- Policy Platforms
The Western Governors, from left: Wyoming Gov. Matt Mead, Alaska Gov. Bill Walker, Colorado Gov. John Hickenlooper, Northern Mariana Islands Gov. Ralph Torres, South Dakota Gov. Dennis Daugaard, Hawaii Gov. David Ige, Montana Gov. Steve Bullock, Guam Gov. Eddie Calvo, Idaho Gov. Butch Otter, Utah Gov. Gary Herbert, North Dakota Gov. Doug Burgum.
Disaster preparedness, barriers to workforce development, and the ability of technology to impact the rural West were some of the topics discussed on Day One of the Western Governors' Association 2017 Winter Meeting.
WGA Chair and South Dakota Gov. Dennis Daugaard hosted 12 Western Governors at the historic Arizona Biltmore in Phoenix on a day that also included keynotes by Forest Service Chief Tony Tooke, Secretary of Labor Alexander Acosta and John Raztenberger, Cheers actor and workforce development advocate. Highlights of the day included:
Keynote & Conversation with U.S. Forest Service Chief Tony Tooke: The opening keynote was delivered by Chief Tooke, who spoke about the agency’s collaboration with states and local governments to ensure the best management of forests. Among other things, the chief noted:
"Like you, we recognize the need to overcome obstacles: obstacles that exist to collaboration; obstacles of insufficient funding; obstacles of insufficient markets ...We also see that there is a lack of sufficient coordination across landscapes and we see the excessive costs associated with environmental planning and environmental analysis.”
“Every American citizen that we serve deserves our very best, and deserves us to excel at customer service ... So to improve our customer service, we need to better understand what the requirements are of each of those customers and expand our best practices, and we will apply those innovative tools to overcome obstacles that get in the way of us doing that.”
Roundtable: Preparing Infrastructure for Natural Disasters: Idaho Governor Butch Otter moderated a conversation on disaster preparedness, which included these insights from panelists.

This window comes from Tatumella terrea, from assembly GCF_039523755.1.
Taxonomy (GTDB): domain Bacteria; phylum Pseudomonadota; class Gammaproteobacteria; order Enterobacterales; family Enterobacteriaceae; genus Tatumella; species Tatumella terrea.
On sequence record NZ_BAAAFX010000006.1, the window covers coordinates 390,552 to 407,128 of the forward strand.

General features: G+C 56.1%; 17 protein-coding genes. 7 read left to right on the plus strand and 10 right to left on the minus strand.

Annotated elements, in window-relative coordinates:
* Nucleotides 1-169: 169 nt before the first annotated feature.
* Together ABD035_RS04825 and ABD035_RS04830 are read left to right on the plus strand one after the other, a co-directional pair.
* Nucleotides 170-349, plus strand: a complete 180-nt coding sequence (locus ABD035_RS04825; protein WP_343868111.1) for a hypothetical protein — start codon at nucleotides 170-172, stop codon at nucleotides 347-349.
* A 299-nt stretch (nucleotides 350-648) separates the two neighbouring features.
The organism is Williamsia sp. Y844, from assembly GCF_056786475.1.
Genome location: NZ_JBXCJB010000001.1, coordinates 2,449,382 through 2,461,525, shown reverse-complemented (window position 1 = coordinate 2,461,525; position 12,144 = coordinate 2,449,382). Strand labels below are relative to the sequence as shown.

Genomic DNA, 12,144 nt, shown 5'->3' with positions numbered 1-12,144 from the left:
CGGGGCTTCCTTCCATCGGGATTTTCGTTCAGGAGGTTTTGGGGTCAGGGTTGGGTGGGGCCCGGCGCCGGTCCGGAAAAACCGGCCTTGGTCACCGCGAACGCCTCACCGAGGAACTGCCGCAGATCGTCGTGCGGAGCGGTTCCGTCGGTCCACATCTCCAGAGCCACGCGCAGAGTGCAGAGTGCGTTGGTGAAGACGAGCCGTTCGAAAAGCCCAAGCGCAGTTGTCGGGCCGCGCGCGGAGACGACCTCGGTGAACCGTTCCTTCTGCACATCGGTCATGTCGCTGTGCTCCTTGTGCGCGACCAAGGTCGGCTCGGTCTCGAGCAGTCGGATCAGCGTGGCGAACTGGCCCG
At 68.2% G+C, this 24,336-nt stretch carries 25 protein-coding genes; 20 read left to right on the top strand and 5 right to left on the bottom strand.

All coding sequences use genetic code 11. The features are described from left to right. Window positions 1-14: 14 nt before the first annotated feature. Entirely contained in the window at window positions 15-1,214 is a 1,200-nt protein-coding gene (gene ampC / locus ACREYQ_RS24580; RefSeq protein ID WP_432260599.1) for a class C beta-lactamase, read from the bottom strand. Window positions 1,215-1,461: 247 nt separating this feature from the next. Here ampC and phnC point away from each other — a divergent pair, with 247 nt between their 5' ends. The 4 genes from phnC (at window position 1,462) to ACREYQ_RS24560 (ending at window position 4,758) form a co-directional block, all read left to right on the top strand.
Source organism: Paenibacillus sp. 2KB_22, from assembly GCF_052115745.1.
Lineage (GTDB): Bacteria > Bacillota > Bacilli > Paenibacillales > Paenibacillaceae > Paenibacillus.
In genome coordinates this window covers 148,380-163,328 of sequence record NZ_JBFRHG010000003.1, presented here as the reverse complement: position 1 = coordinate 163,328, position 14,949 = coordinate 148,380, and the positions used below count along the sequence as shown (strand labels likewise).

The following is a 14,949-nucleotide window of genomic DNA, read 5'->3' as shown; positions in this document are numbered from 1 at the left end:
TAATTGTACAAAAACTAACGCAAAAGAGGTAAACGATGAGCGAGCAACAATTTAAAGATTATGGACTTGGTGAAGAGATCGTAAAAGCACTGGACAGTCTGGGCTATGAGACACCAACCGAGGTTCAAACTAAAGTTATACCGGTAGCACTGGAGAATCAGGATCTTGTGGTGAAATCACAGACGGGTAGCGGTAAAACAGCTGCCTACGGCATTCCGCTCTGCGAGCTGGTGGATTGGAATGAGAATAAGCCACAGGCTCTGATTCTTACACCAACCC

Jeffrey R. Pillon, National Association of State Energy Officials: "The risk to the nation’s infrastructure is significant when considering the potential economic and human impacts. Last year, power outages cost the U.S. $150 million; so far in 2017, we’ve had 15 weather disasters costing over $1 billion."
Bruce Hallin, Salt River Project: "Drought resilience requires significant investments, partnerships, and certainty ... Forest and watershed health depends on effective forest management.”
Lee dePalo, Regional Administrator for FEMA Region VIII: “Challenge the status quo – on Fire Management Assistance Grants, we can challenge the status quo to make the process smoother, easier, and more consistent.”
Keynote & Conversation with U.S. Secretary of Labor Alexander Acosta: Secretary Acosta spoke about unlocking new opportunities for American job-seekers, especially in relation to the barriers presented by licensing requiements.
"The workplace is changing. The skills of today are not the skills of yesterday, and it's important that education keep pace."
"Today, more than one in four Americans require a license to do their job. We want to reduce unnecessary licensing and barriers to job mobility.”
Roundtable: The Changing Face of the West: The final roundtable of the day focused on how technology and other developments have changed the people, jobs, and cities of the region over the past quarter century. Panelists:
Richard Fry, Pew Research Center: “Employment growth from 1980 to 2015 was more rapid in occupations requiring higher social or analytical skills, which typically earn higher wages."
Ryan P. Harkins, Microsoft Corporation: “Advances in cloud computing – and the opportunities it provides – require access to broadband. ... “Our initiative has an ambitious goal: establish broadband service across the country in five years.”
Timothy D. Hodges, Gallup Inc.: “Today’s workforce has transitioned from focusing on “my paycheck” to focusing on “my purpose” in the work environment.”
Dinner Keynote with John Ratzenberger: The actor and outspoken advocate for American manufacturing and skilled labor delivered an entertaining keynote that touched on how his early years led to a career in carpentry and then to comedy -- without ever losing sight of the value of skilled labor. "Actors and celebrities and sports stars did not build our civilization," said Ratzenberger. "It was the tinkerers. The inventors. Every single industry started with one person inventing one thing."